In a recent Korea Times article, Andrei Lankov (citing Brian Myers) highlights how the DPRK has changed the narrative of its raison d’être in response to the growing realization among its people that South Korea is not the poor, exploited US colony the propaganda portrays it to be.
Quoting from the article:
Until some time a decade ago, the North Korean populace was expected and required to believe in a very simple world picture.
The North, led by the glorious dynasty of omniscient and benevolent rulers, was the best society on the face of the Earth, much envied and glorified by the less fortunate peoples of other countries.
The rest of the world was inferior, though people in the socialist countries admittedly fared better than the helpless inhabitants of the capitalist hell.
But worst of all was South Korea, the colony of the U.S. imperialists who exploited it with unparalleled brutality.
However, around 2000 the North Korean watchers (well, actually a handful of them with the time and ability to read the official press systematically) began to notice a new image of the South emerge.
Brian Myers, the ever observant reader of North Korean press and fiction first noticed the signs of this quiet transformation when it was only beginning.
Soon it became clear that he was right. A new propaganda line was being born. Interestingly, this time the new line was introduced not through newspapers, but in a more subtle way, through works of fiction, which also have to be approved by the supreme ideological authorities.
The new South Korea which emerged in these writings wasn’t so poor. Actually, it was not poor at all. The characters in recent North Korean novels, which deal with the imaginary life of the South, enjoy a lifestyle far superior to that of the average North Korean. They drive cars, dine out easily and live in expensive houses.
As Myers pointed out, the North Korean authors have poor ideas of how expensive Seoul real estate has become, so they sometimes overestimate South Korean’s income levels. In one novel, a young South Korean journalist buys a house in a very expensive neighborhood after merely a few years of work.
Does this mean that the new image of the South is positive? Of course not! South Korean society might be rich, the propaganda operators say, but it is still inferior to the North.
The South Koreans had to pay a terrible price for their success: they were deprived of their precious national identity.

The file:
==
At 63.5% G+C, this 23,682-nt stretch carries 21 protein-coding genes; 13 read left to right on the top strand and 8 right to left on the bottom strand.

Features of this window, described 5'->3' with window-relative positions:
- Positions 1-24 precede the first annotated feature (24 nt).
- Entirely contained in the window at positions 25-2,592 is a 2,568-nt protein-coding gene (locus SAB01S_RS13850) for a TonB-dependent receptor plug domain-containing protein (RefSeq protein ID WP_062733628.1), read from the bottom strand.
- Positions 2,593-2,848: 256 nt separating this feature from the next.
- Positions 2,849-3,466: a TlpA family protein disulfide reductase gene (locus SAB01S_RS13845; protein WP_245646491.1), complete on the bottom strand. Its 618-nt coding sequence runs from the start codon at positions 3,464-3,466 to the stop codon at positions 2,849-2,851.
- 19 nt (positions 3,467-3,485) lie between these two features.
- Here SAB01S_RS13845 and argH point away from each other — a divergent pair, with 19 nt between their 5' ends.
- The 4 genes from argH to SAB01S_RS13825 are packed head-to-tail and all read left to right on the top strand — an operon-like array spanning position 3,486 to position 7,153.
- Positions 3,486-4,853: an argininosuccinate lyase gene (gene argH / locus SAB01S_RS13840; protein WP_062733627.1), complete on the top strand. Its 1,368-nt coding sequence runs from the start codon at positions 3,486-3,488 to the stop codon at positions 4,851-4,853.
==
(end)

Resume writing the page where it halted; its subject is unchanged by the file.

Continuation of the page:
The cultural uniqueness and racial purity of the great Korean nation has become endangered. Mixed marriages are mentioned frequently and in a way that makes readers believe they are between the same lusty Americans and young Korean women.
However, the propaganda insists, the South Koreans themselves are not happy about this situation. They dream about liberation and purification, and their hopes are pinned on Pyongyang and, above all, the Dear Leader himself. In recent years, North Korean propaganda has insisted that Kim Jong -il is worshipped in the South. Similar statements were made earlier as well.
According to this new logic, the North is a torchbearer, a proud protector of nationhood and racial purity. South Korean prosperity is tainted and hence should not be envied.
The North must fight for the ultimate salvation of the South, and such salvation can be achieved only through unification under the North Korean auspices, so all South Koreans will be able to enjoy the loving care of the Dear Leader. Only American troops and a handful of national traitors prevent this dream from coming true.
Lankov (and Myers) speculate that the North Korean government changed the narrative in response to unauthorized information permeating the country. In a related note, the overt propaganda in many North Korean films has also been reduced in recent decades.
Most importantly, Lankov reminds us that nationalism is not a viable long-term political strategy—even in North Korea. North Korean Juche was supposed to liberate the Korean people and deliver on material progress, but it has not succeeded. From top to bottom, many North Koreans already know this.